Judith Beveridge / Poetry

Man Washing on a Railway Platform outside Delhi

It’s the way he stands
nearly naked in the winter sun
turning on and off the railway
station tap. I have seen people
look less reverent tuning Mozart.
I have seen hands give coins
to beggars appear nonchalant
compared to the way his hands
give this water to his body.
Don’t tell me this is a man
released for a moment
out of poverty, a man who wants
the penance of each cold drop;
a man who wants the smell
of his neighbours to vanish
from his skin, who wants to taste
what is beyond the scum
and effluent of the village ditch.
And don’t tell me each drop
he takes to glisten his body
will never be neutral, though
he holds each clear spill
with equality. It isn’t just
the water. It’s the way his hands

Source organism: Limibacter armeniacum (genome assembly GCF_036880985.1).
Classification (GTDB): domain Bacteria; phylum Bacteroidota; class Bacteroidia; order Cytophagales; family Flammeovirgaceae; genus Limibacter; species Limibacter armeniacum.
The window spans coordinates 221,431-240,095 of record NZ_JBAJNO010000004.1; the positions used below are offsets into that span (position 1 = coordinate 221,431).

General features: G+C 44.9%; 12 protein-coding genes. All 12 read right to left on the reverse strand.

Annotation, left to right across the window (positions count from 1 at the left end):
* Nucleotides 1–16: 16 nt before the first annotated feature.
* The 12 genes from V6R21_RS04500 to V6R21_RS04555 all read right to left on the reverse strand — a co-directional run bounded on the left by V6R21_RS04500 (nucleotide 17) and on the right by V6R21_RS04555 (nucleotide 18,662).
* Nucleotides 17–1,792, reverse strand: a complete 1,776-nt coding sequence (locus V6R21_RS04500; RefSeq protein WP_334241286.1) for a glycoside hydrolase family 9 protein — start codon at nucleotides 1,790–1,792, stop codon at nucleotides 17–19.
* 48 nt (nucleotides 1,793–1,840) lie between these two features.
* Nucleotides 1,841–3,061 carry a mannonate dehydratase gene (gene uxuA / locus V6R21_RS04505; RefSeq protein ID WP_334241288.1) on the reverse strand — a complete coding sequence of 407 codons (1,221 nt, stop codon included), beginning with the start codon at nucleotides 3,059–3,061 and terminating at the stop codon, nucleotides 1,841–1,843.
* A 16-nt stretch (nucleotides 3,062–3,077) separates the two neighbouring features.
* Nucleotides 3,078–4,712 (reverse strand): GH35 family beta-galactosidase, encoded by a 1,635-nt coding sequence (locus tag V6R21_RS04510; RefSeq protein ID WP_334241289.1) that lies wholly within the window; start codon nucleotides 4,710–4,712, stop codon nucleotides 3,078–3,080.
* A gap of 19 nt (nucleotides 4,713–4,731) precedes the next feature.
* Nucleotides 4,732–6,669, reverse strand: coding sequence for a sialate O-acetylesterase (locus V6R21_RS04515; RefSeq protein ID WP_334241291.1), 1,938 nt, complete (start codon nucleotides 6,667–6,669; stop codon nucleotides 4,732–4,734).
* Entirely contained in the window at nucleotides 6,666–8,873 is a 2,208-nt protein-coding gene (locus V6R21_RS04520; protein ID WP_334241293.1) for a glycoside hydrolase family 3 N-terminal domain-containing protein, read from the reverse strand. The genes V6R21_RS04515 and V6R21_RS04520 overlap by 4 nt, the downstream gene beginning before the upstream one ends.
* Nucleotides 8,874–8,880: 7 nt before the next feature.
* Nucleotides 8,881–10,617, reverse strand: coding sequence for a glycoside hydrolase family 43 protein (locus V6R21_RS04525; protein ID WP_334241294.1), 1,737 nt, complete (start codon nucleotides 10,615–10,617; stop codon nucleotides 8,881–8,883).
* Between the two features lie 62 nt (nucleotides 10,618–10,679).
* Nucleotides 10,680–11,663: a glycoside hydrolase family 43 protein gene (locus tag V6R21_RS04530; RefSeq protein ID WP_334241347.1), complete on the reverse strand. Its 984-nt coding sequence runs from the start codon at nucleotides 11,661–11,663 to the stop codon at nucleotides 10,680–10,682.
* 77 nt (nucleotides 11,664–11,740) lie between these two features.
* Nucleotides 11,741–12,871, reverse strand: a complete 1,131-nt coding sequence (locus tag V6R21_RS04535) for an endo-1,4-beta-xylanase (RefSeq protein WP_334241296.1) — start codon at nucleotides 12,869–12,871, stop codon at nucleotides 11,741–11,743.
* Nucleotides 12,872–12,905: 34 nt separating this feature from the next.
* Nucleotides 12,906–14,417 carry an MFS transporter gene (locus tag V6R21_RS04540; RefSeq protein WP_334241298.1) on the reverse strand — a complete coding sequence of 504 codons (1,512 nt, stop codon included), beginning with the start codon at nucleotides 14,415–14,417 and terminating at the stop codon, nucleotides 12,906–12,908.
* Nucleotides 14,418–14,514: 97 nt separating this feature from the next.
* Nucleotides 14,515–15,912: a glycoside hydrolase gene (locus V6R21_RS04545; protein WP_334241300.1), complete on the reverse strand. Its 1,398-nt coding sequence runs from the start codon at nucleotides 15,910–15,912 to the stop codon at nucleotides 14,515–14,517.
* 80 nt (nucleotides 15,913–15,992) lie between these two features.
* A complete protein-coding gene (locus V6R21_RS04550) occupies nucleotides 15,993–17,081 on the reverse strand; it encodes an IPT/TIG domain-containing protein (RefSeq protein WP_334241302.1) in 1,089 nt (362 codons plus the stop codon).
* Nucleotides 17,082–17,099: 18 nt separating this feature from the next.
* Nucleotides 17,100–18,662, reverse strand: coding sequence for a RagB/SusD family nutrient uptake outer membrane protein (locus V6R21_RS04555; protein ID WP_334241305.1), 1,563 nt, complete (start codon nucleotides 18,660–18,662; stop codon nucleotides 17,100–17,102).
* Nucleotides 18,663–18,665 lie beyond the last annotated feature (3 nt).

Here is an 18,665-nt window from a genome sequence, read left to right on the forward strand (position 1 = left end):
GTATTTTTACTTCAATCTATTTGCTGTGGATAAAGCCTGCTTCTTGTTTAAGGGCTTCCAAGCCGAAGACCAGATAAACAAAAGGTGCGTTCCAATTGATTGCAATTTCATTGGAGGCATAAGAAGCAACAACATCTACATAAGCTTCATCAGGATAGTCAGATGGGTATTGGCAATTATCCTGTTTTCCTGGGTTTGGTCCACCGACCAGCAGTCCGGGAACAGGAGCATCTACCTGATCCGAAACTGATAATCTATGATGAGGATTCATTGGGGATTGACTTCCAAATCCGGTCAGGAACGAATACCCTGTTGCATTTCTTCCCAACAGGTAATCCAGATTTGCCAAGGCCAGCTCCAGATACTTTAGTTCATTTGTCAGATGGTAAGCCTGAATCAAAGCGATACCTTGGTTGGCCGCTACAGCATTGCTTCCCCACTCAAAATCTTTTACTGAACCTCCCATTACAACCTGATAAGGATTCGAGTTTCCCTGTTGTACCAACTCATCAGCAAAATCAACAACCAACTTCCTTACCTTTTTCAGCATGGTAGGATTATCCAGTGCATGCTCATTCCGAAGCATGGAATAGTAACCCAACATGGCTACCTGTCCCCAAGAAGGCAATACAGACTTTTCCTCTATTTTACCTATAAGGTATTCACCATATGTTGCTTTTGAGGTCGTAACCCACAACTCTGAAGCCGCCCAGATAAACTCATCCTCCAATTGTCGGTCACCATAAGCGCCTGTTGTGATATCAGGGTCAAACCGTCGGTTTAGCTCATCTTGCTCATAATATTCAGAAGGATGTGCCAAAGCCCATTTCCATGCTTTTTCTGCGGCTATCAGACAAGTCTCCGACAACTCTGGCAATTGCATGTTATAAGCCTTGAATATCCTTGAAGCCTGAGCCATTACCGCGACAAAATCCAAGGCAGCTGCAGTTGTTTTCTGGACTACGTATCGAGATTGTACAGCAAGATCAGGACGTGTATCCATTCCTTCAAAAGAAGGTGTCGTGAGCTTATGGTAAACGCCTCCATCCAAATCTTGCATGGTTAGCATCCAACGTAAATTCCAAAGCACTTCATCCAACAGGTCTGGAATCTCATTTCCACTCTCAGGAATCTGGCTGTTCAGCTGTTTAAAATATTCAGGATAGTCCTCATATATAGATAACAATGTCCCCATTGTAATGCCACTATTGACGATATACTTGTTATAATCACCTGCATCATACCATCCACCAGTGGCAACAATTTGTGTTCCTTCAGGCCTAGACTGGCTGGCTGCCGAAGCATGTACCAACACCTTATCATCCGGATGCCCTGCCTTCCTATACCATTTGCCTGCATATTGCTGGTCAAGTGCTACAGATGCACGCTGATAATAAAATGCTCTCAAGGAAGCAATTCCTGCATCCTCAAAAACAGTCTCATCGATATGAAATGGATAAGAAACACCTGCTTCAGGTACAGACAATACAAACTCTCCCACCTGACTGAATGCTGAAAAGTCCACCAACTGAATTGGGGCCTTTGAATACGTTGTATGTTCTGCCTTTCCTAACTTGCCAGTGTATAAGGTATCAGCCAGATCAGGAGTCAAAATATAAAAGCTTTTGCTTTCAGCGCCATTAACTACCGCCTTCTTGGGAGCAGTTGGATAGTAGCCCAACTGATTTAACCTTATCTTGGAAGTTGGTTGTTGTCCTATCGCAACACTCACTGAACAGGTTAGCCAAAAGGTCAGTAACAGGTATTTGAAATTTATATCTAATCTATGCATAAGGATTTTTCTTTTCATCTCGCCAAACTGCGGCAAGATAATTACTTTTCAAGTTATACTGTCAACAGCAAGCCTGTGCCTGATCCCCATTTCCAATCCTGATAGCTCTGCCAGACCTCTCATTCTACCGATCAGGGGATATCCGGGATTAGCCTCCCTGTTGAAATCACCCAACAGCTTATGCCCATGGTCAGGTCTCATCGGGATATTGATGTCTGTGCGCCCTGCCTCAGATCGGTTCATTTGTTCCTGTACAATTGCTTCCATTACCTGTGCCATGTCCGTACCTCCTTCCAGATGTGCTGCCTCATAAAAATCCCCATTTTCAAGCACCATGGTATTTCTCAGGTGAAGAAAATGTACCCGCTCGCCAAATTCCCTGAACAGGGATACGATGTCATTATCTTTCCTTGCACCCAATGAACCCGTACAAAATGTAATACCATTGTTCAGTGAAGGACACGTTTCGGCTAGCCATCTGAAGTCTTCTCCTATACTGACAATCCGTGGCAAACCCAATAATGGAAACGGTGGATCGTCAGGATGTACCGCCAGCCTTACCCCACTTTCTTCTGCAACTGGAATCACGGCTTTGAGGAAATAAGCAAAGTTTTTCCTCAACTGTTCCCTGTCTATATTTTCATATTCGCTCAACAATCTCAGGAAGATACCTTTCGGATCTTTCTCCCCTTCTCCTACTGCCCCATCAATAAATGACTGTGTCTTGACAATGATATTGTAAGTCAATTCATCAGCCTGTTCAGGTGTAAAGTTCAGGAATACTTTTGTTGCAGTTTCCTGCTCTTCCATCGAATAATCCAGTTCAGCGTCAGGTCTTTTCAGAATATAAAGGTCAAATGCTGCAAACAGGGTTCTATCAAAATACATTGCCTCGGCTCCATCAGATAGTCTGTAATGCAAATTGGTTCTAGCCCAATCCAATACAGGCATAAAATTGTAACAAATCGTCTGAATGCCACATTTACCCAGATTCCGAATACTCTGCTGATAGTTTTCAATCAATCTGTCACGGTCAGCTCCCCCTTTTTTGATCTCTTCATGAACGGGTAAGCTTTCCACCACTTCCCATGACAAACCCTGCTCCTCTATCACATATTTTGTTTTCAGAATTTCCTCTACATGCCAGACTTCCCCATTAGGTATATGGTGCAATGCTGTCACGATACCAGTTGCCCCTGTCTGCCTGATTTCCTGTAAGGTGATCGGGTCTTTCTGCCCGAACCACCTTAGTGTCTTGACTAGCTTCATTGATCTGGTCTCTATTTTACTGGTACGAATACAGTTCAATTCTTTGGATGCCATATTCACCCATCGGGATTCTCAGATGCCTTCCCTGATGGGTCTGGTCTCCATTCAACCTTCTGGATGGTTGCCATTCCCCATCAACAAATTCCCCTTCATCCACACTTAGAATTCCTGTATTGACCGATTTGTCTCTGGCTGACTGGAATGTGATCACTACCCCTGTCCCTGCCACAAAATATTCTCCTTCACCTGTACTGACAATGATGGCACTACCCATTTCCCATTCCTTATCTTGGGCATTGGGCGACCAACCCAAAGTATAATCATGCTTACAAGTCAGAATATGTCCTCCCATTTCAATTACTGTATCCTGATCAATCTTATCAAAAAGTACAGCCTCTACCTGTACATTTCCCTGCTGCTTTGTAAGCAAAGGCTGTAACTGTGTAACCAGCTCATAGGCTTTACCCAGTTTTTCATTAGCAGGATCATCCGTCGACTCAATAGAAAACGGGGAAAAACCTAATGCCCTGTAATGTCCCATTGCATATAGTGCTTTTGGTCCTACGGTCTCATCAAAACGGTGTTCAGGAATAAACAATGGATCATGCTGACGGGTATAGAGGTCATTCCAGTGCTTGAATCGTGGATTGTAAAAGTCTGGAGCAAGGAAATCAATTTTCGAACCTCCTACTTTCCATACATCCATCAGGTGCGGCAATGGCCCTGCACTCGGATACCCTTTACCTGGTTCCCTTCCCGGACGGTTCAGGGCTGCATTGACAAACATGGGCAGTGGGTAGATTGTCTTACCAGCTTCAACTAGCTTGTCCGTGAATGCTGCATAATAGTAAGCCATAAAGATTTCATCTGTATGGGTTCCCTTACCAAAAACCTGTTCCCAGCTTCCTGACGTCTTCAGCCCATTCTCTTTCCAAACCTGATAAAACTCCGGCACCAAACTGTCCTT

take the water from the tap
to his body. It’s the way
he attends each pore. It’s the way
he decants the water back
and forth as if receiving
instruction for the repetition
of the names of God. And it’s
the way he knows his poverty
without privacy—and the way,
though the water is free,
he takes careful litres.

© Judith Beveridge

From Accidental Grace, UQP, 1996 

An Indian man washes himself at a water pipe to cool down at a railway station in New Delhi on May 22, 2013. Heatwave conditions continued in the Indian capital, with temperatures registering a record high for the month of May at 45.6 degrees celsius. AFP PHOTO/RAVEENDRAN (Photo credit should read RAVEENDRAN/AFP/Getty Images)


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